Besides, given how Spanish mortgages are set up, if someone is underwater, defaulting on the loan will make them eat the loss with their assets: The mortgage issuing bank only takes a loss if the former owner of the house has no assets whatsoever. This feature doesn’t lead to a very liquid market when house prices fall: A formerly well off Spaniard could end up losing their primary residence because he can’t afford his summer house anymore. You can imagine what having people servicing mortgages they can’t really afford and can’t get rid of does to a retail sector.

  14. Gravatar of Jason Jason
    17. July 2013 at 08:37

    We don’t know what the size of the underlying AD shock is (something that is completely model dependent).

    By this graph, it seems the UK unemployment rate only went up ~3% at the depths of the recession (as a comparison the US unemployment rate doubled, increasing by 5%).

    Google pops up a nice graph!
    http://www.google.com/search?q=uk+unemployment+rate

    The UK unemployment rate has also remained constant since 2009 … so it appears that fiscal stimulus blunted the impact of the recession and that “austerity” has made no change since that point.

    But that is just one interpretation. I mean the UK monetary base went up by 4x while the US only went up by 2x at the start of 2009. Maybe monetary stimulus blunted the impact of the recession. Another plausible mechanism.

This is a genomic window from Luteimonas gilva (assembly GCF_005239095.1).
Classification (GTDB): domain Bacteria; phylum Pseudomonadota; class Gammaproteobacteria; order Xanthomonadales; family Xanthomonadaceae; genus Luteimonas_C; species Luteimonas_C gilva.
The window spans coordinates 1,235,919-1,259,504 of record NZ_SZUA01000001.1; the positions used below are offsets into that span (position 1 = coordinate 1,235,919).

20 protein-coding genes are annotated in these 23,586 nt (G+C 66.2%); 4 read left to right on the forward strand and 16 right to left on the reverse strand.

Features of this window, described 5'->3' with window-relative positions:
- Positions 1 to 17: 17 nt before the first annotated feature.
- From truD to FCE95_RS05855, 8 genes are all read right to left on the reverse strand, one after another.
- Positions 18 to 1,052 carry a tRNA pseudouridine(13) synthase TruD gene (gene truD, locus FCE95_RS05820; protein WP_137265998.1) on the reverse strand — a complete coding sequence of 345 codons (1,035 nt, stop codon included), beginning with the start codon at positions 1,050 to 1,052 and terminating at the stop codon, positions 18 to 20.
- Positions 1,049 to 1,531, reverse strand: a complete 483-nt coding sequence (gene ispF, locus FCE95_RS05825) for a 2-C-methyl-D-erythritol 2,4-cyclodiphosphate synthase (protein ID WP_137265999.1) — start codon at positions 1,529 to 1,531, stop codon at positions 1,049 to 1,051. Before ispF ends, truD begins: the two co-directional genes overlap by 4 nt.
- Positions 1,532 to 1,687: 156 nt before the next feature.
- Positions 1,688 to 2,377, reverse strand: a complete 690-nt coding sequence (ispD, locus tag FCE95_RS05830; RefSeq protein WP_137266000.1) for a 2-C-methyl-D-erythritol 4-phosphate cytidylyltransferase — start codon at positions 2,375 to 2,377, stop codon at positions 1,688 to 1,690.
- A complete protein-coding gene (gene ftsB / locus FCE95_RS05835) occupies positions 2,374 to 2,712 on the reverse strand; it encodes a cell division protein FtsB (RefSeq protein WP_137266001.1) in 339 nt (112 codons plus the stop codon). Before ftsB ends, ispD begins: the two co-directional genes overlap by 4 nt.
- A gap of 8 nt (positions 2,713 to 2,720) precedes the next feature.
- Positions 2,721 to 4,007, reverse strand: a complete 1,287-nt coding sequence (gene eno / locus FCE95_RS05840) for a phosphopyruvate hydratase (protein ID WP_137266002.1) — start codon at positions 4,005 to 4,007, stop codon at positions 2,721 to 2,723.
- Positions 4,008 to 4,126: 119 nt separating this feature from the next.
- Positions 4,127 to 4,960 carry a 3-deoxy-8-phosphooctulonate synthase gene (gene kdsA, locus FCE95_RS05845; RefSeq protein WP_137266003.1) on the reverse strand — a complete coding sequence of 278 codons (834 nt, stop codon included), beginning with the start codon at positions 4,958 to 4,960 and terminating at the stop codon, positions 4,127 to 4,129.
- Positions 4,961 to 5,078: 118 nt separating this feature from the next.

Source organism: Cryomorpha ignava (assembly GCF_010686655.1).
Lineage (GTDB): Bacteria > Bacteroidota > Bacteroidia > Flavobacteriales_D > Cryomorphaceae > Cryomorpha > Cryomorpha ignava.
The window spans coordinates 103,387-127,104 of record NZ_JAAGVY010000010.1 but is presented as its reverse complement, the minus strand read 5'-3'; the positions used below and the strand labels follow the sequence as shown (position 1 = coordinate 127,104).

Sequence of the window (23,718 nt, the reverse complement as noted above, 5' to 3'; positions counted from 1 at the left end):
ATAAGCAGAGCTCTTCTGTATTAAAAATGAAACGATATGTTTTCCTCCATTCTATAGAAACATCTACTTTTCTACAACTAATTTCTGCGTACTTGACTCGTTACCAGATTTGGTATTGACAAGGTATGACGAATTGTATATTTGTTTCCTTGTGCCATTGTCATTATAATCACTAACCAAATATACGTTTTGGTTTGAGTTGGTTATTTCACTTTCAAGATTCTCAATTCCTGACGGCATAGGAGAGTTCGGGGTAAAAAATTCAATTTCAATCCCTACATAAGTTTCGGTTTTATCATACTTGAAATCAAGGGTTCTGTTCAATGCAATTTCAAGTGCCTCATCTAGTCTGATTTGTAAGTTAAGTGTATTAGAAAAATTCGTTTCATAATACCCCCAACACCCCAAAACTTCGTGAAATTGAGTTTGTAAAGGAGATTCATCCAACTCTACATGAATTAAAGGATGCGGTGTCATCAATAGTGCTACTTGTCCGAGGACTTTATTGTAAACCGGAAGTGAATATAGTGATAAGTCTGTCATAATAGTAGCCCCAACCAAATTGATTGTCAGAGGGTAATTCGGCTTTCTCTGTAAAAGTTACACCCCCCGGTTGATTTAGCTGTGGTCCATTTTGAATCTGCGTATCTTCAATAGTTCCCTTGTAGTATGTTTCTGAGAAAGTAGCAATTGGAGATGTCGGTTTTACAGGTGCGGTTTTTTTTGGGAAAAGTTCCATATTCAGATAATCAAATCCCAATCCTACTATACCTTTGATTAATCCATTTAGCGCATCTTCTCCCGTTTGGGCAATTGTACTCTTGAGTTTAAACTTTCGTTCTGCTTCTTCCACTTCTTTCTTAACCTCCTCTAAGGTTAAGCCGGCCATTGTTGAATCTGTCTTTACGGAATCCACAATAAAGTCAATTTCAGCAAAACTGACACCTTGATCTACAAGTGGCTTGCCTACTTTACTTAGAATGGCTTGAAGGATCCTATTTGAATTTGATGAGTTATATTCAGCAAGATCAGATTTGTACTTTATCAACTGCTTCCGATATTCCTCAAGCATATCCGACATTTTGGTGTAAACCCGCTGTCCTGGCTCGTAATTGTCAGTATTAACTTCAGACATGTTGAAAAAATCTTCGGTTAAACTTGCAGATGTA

Cherry picking data, indeed! It appears we know nothing more than we did before.

  15. Gravatar of rbl rbl
    17. July 2013 at 09:01

    “Note that I’ve always argued fiscal austerity can reduce output if the central bank is stupid, for all you people who think I’ve been an ideologue on the issue.”
    Prof. Sumner, my understanding is that your position is that, given the authority and autonomy of CBs, it makes no sense to consider the effect of fiscal policy without taking the central bank’s response into account. The obvious implication is that when a CB is doing its job, any fiscal policy that moves the economy away from the preferred track will be counteracted with monetary action. Is this an accurate understanding of your position? I’d like to make sure I have the right idea when I am arguing about the whole “Sumner is an austerian who doesn’t think fiscal policy can do anything ever” thing. Thanks.

  16. Gravatar of ssumner ssumner
    17. July 2013 at 09:31

    OhMy. You deserve a Nobel Prize for discovering that the demand for base money slopes downward.

    rbl. The multiplier is zero when they are doing their job as I see their job, not necessarily as they see their job. They might think their job is to stabilize a price index including VAT. Of course all this assumes they have a central banks, which many European countries do not.

    Jason, I agree that there are lots of valid ways of looking at the data.

    Everyone, Sorry, That’s all I have time for right now. Will be on Bloomberg radio soon.

  17. Gravatar of OhMy OhMy
    17. July 2013 at 10:14